Dubai economy signals recovery in July

RetailME Bureau

The Dubai economy signals recovery in July, indicates IHS Markit’s Dubai Purchasing Managers’ Index (PMI). The latest PMI survey data indicated the first expansion in the Dubai non-oil economy for five months in July. Output and new business both rose at quicker rates, but employment fell further as companies looked to manage costs.

According to the survey panel, consumer demand continued to pick up as lockdown restrictions were loosened further. In particular, firms found that the reopening of tourist destinations and the resumption of international flights helped to generate additional sales.

The uplift in business activity was broad-based across the monitored sectors, led by construction and wholesale & retail. Travel & tourism lagged behind in terms of output growth, but recorded the first rise in activity since February amid government efforts to restart tourism.

Commenting on whether Dubai economy signals recovery in July, David Owen, economist at IHS Markit, said, “July PMI data for the Dubai non-oil private sector does signal the start of a post-COVID-19 recovery. The headline reading of 51.7 pointed to the first month of improvement since February, driven by stronger expansions of activity and new work. Companies responded by raising purchases solidly and at the fastest rate in seven months. However, this came at a cost to cash flow. With margins tight and sales still at relatively weak levels, firms continued to shed jobs in order to cut back on staffing costs. However, the rate of reduction did slow from June.”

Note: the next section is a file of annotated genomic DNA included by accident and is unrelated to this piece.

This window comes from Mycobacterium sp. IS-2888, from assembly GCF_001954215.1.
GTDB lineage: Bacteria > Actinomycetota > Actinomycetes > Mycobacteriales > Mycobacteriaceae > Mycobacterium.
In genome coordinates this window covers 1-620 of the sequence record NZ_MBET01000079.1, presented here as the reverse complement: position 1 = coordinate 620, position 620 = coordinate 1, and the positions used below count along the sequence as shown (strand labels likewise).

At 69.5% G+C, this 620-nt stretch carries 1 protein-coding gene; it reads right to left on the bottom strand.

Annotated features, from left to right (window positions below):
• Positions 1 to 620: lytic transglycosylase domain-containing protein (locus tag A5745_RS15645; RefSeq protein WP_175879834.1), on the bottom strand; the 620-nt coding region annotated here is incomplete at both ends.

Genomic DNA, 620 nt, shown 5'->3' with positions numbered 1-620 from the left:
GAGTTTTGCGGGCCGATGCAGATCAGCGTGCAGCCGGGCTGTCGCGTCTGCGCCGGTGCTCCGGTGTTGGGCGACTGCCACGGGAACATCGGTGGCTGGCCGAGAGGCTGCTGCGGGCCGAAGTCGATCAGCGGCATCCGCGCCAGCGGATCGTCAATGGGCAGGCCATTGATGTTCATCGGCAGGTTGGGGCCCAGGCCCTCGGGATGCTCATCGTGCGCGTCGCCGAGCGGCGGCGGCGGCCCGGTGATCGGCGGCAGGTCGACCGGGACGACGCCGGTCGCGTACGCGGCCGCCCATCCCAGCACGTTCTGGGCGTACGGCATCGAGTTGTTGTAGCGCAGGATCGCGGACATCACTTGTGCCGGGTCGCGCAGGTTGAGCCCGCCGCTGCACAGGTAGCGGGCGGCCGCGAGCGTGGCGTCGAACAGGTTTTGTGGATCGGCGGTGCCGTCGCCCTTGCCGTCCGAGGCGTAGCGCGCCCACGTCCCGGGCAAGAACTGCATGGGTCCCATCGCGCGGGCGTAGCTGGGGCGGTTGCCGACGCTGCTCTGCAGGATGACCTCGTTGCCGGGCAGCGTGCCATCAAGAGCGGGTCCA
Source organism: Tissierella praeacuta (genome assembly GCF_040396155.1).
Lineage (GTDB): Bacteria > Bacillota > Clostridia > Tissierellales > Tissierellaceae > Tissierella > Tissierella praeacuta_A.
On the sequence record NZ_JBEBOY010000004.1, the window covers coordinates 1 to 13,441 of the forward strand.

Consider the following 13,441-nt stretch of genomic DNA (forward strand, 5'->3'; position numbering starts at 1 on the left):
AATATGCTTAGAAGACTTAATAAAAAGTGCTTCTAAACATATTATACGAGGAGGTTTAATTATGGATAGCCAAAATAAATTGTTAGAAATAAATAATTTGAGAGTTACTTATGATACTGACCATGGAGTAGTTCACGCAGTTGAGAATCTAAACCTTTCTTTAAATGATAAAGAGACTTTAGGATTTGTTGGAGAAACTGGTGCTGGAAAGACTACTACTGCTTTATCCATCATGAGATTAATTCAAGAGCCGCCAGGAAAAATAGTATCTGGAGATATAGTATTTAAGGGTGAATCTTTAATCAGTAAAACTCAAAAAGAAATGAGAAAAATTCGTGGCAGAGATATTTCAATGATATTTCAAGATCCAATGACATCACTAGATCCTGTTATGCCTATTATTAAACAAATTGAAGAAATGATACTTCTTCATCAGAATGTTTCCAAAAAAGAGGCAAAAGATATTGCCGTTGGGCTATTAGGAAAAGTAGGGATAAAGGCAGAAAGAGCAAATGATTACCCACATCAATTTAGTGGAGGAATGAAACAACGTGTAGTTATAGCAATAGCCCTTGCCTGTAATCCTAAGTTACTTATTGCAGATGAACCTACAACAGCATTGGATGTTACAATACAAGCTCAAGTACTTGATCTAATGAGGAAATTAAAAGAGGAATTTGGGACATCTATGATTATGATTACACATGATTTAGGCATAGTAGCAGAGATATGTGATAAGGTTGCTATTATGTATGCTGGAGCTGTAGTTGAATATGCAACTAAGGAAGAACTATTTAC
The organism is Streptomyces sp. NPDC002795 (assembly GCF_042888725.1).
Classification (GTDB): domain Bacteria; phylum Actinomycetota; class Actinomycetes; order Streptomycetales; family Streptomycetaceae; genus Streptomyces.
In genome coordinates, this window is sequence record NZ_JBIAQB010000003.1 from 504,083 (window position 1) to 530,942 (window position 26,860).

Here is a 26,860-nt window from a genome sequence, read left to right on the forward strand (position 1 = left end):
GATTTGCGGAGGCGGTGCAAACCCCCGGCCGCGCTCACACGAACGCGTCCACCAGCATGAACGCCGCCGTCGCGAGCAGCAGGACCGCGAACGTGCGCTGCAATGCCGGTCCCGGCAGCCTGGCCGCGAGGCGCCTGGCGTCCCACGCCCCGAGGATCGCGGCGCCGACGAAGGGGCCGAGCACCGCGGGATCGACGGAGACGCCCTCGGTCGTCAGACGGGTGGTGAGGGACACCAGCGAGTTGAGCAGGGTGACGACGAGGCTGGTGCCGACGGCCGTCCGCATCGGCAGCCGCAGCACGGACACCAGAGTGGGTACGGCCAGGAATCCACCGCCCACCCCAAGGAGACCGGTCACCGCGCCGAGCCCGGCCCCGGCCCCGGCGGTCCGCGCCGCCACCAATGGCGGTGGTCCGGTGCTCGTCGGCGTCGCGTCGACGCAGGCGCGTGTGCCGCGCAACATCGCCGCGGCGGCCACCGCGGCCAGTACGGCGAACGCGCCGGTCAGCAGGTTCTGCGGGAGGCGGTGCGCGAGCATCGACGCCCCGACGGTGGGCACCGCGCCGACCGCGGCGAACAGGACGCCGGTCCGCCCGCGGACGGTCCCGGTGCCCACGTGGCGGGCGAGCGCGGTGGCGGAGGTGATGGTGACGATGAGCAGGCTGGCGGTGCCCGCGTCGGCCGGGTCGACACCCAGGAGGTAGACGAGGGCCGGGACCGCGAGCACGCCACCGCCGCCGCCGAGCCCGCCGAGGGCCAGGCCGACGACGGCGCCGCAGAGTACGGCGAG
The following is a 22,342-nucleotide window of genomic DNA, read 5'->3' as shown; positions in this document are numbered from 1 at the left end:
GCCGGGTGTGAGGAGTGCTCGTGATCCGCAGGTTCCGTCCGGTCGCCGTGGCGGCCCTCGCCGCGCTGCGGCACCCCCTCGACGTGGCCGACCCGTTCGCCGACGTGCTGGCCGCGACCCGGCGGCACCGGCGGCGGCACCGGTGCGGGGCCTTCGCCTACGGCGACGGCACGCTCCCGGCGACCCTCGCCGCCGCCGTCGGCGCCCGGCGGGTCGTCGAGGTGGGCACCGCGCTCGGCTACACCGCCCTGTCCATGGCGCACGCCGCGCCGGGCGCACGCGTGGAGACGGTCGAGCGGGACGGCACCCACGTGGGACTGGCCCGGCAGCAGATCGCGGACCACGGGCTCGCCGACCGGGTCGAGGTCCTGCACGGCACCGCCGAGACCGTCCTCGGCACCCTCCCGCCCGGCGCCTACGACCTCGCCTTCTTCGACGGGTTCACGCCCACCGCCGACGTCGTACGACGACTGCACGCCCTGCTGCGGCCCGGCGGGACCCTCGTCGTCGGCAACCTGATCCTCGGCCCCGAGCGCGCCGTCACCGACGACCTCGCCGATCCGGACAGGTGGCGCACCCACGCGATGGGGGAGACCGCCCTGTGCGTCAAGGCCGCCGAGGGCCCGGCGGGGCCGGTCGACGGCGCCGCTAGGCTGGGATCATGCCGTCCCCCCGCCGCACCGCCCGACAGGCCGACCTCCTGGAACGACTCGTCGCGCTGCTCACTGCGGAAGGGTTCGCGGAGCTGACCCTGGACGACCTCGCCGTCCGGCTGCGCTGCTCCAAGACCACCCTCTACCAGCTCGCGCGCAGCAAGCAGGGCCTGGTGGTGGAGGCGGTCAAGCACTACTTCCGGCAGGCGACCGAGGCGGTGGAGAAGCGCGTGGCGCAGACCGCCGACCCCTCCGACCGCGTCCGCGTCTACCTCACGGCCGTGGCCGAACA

Although growth in new work and business activity accelerated in July, the outlook among Dubai businesses weakened for the first time since April. Businesses were generally hopeful of a recovery in output over the coming year. However, some companies predicted that it would take longer than previously thought to recover from the COVID-19 pandemic.

“Despite the non-oil economy gaining traction, business’ optimism of a rise in activity in the next 12 months weakened in July. According to firms, uncertainty around the length of a recovery from the COVID-19 crisis is growing. Many businesses still expect to recover output by summer 2021; however, the disparity on this appeared to widen,” Owen concluded.

 

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